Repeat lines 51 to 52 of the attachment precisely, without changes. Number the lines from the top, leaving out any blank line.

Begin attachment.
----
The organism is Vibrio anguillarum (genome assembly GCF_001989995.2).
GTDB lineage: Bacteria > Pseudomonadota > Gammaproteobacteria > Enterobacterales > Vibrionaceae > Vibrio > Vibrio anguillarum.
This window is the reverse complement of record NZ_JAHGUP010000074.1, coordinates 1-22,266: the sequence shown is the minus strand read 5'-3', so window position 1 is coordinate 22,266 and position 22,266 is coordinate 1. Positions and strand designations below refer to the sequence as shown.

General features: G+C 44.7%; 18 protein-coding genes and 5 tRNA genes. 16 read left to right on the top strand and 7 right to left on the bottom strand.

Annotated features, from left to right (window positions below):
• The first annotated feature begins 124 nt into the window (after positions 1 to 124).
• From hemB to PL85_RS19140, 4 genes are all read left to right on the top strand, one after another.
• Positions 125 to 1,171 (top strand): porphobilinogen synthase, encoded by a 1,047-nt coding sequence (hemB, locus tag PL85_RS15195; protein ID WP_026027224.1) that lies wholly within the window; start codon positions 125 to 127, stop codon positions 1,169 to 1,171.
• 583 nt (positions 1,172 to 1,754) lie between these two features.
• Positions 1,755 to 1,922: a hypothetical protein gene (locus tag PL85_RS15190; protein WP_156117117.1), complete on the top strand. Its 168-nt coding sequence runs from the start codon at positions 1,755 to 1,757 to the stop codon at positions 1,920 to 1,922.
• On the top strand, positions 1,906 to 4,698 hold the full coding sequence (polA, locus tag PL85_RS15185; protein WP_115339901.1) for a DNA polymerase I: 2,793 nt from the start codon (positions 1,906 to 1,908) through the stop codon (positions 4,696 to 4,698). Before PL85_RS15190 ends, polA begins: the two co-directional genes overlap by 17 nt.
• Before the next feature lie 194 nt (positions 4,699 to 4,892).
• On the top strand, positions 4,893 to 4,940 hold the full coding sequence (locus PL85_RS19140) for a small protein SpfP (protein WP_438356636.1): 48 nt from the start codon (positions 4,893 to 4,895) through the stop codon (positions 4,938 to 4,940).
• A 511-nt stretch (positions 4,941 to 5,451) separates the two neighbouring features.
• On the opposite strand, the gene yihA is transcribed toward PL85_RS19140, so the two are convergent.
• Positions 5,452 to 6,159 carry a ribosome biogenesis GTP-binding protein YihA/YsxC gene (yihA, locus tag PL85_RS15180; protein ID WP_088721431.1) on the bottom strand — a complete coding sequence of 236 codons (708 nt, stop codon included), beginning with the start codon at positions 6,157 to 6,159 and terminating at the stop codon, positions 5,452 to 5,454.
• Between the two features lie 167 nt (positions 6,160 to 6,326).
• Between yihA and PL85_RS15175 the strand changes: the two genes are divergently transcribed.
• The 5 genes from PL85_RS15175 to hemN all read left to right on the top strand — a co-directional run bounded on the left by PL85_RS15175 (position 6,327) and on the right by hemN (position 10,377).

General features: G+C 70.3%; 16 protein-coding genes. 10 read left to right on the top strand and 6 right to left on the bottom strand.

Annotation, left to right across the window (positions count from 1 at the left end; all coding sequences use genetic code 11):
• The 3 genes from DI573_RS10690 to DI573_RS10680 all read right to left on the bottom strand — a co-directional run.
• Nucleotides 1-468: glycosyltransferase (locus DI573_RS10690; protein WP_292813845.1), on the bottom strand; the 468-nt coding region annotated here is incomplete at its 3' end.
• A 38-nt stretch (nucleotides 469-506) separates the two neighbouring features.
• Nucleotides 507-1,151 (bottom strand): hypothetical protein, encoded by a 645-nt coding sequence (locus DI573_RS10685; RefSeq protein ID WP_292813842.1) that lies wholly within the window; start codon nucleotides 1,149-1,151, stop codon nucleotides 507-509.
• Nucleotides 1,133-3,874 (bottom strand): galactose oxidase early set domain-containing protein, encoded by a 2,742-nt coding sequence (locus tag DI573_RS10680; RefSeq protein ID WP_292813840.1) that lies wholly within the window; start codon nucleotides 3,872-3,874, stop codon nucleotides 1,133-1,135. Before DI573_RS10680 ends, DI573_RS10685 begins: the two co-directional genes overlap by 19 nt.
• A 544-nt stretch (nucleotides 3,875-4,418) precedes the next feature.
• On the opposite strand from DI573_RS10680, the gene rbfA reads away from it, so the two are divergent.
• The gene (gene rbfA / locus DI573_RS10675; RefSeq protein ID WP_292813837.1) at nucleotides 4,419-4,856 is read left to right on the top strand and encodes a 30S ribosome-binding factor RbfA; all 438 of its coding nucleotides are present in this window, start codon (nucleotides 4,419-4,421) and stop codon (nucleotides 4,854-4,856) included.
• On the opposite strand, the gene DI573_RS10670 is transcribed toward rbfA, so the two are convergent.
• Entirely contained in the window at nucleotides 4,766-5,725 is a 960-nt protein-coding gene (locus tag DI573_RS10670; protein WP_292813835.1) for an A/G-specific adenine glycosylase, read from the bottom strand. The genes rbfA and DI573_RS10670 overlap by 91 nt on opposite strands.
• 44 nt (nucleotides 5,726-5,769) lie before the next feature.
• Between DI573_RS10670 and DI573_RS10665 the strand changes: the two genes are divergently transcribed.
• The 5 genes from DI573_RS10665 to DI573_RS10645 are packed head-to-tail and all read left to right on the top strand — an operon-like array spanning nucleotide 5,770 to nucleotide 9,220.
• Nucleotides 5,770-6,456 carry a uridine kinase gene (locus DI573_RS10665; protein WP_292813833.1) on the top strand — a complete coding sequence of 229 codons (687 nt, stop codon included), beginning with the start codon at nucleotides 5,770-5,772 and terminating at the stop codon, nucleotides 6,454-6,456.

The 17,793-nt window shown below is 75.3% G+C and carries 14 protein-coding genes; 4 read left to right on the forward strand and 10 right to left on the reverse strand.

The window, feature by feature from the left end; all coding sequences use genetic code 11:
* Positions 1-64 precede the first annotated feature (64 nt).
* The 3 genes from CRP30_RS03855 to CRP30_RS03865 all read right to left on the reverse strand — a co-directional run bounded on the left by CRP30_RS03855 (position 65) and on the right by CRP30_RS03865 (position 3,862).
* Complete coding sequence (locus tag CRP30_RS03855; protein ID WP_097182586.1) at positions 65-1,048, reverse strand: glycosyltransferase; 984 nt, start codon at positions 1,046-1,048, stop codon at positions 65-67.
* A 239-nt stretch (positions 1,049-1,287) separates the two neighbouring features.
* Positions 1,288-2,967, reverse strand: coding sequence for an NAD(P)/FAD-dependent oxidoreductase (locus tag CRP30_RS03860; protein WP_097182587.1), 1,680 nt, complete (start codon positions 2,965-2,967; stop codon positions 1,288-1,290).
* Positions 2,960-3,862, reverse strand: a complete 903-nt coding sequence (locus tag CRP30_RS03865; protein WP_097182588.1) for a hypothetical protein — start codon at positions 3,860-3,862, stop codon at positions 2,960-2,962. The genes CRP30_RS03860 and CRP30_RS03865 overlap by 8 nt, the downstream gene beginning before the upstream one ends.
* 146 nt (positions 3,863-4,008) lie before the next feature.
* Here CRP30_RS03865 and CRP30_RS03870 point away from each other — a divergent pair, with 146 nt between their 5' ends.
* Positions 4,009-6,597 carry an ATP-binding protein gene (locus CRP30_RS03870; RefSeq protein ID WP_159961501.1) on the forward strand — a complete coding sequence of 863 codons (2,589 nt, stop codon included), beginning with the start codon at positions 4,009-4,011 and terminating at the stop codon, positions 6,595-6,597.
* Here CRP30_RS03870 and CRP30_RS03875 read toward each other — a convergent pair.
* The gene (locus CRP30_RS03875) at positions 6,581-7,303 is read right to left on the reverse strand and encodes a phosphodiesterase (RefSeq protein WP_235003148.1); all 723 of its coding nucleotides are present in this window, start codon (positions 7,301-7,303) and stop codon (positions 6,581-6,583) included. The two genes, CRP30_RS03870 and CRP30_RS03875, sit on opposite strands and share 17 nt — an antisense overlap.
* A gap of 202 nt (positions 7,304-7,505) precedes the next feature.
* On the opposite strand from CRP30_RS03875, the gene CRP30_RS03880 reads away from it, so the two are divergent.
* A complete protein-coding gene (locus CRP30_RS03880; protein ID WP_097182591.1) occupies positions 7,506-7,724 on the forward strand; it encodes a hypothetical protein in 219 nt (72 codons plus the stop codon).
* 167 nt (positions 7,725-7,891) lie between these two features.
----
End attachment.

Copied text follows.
* A complete protein-coding gene (locus CRP30_RS03880; protein ID WP_097182591.1) occupies positions 7,506-7,724 on the forward strand; it encodes a hypothetical protein in 219 nt (72 codons plus the stop codon).
* 167 nt (positions 7,725-7,891) lie between these two features.